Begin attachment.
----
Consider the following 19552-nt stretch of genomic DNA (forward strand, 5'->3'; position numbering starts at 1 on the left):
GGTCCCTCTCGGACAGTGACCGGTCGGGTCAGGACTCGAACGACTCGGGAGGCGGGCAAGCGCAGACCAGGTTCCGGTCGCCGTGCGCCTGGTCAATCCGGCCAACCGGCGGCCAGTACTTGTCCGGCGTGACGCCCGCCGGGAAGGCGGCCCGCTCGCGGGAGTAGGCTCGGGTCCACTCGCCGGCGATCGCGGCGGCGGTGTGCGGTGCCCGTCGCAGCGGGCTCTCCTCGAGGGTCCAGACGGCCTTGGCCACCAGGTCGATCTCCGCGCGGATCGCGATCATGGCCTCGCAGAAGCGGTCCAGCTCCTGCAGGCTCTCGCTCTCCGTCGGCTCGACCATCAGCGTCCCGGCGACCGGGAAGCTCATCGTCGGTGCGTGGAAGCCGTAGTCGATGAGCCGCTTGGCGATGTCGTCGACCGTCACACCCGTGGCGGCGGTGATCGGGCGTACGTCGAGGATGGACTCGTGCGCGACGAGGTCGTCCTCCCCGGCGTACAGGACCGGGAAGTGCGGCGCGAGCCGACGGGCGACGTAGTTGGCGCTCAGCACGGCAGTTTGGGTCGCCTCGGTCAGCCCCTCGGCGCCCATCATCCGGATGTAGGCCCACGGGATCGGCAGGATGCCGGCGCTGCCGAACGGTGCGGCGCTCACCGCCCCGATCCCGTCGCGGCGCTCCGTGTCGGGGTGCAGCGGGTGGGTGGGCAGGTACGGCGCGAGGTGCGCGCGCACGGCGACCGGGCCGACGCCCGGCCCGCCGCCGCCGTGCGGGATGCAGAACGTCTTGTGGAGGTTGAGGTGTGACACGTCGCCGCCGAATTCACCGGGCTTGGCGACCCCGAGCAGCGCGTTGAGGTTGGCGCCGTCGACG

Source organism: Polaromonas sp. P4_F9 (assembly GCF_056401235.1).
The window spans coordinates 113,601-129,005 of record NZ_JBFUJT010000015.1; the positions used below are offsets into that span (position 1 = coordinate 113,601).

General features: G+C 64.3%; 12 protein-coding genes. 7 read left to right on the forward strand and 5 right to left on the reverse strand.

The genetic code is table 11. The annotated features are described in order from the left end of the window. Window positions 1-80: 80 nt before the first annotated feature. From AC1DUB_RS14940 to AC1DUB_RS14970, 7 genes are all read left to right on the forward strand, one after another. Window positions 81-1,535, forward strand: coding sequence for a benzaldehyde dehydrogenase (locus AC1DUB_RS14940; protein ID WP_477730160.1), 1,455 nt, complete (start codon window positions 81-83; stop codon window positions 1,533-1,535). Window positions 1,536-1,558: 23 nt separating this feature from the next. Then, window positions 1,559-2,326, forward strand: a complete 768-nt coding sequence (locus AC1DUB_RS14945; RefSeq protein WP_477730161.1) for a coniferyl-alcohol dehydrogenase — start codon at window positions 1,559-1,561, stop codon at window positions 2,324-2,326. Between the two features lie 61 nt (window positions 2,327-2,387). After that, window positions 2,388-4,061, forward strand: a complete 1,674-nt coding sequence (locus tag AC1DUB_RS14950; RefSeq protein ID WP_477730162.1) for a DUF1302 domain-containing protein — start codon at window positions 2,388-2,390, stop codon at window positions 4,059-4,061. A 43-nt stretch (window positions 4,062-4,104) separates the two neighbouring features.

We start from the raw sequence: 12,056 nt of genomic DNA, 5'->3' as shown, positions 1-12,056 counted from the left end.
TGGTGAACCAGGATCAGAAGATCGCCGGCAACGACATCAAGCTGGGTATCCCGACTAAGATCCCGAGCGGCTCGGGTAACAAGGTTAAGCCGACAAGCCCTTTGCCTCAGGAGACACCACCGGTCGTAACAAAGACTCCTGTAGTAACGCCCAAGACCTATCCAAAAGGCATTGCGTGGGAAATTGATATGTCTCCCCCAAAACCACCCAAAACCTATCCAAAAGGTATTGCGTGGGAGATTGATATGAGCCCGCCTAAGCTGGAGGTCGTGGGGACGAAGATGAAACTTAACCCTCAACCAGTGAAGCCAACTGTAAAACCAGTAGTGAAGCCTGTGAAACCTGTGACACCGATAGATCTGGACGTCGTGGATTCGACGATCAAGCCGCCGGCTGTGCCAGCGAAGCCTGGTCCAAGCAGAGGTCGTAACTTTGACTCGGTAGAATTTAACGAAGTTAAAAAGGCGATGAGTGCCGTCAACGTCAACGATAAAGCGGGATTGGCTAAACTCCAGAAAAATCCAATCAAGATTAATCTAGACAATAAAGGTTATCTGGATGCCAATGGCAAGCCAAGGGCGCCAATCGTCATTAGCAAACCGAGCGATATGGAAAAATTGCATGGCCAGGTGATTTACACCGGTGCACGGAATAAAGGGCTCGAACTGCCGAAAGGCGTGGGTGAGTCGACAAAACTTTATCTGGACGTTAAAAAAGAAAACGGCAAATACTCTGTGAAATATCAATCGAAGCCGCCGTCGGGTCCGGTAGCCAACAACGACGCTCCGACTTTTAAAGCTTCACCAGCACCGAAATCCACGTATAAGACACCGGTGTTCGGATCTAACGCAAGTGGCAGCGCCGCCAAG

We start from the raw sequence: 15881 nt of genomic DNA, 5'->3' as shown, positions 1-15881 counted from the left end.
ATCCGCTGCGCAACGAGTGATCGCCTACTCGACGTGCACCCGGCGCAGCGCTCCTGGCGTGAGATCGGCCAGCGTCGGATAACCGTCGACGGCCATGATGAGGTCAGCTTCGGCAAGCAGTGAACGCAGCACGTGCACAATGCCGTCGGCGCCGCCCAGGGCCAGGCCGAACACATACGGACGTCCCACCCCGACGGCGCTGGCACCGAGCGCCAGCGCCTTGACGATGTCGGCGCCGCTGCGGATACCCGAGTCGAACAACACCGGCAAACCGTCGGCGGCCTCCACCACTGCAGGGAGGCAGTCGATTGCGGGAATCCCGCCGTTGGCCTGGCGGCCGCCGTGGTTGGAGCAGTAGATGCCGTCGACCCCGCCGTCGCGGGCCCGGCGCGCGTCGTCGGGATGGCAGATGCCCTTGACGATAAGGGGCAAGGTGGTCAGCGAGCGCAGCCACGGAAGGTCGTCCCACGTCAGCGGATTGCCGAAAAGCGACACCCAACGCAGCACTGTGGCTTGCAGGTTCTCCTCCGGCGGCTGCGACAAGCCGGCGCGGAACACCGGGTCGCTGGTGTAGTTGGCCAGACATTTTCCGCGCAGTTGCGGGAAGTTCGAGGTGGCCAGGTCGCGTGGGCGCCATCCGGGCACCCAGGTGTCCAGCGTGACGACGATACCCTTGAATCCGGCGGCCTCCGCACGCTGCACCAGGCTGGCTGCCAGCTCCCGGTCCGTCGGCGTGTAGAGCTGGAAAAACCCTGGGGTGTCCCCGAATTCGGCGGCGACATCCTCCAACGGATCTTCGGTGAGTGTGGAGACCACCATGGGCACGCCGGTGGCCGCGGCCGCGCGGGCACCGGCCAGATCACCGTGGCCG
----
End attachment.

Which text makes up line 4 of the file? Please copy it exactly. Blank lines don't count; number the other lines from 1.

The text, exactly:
The window spans coordinates 113,601-129,005 of record NZ_JBFUJT010000015.1; the positions used below are offsets into that span (position 1 = coordinate 113,601).